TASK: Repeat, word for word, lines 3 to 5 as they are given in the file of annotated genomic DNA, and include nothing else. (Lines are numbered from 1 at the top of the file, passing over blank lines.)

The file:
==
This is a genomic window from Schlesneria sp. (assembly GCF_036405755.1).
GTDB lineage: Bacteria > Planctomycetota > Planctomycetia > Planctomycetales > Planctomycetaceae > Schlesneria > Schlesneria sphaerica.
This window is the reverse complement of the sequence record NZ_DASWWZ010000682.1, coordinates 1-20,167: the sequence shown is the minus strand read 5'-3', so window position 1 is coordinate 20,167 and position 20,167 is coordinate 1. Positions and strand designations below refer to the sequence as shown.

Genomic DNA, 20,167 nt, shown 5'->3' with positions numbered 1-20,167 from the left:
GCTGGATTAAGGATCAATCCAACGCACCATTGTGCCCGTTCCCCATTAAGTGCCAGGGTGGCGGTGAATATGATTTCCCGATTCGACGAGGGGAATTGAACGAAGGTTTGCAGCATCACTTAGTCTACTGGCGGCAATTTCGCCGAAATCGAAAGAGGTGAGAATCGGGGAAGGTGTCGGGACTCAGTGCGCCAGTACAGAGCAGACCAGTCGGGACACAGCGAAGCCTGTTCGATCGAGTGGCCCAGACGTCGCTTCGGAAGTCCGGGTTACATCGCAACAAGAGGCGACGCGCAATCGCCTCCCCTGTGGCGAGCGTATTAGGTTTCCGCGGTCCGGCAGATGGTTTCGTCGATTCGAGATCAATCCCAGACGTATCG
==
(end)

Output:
This window is the reverse complement of the sequence record NZ_DASWWZ010000682.1, coordinates 1-20,167: the sequence shown is the minus strand read 5'-3', so window position 1 is coordinate 20,167 and position 20,167 is coordinate 1. Positions and strand designations below refer to the sequence as shown.

Genomic DNA, 20,167 nt, shown 5'->3' with positions numbered 1-20,167 from the left:
GCTGGATTAAGGATCAATCCAACGCACCATTGTGCCCGTTCCCCATTAAGTGCCAGGGTGGCGGTGAATATGATTTCCCGATTCGACGAGGGGAATTGAACGAAGGTTTGCAGCATCACTTAGTCTACTGGCGGCAATTTCGCCGAAATCGAAAGAGGTGAGAATCGGGGAAGGTGTCGGGACTCAGTGCGCCAGTACAGAGCAGACCAGTCGGGACACAGCGAAGCCTGTTCGATCGAGTGGCCCAGACGTCGCTTCGGAAGTCCGGGTTACATCGCAACAAGAGGCGACGCGCAATCGCCTCCCCTGTGGCGAGCGTATTAGGTTTCCGCGGTCCGGCAGATGGTTTCGTCGATTCGAGATCAATCCCAGACGTATCG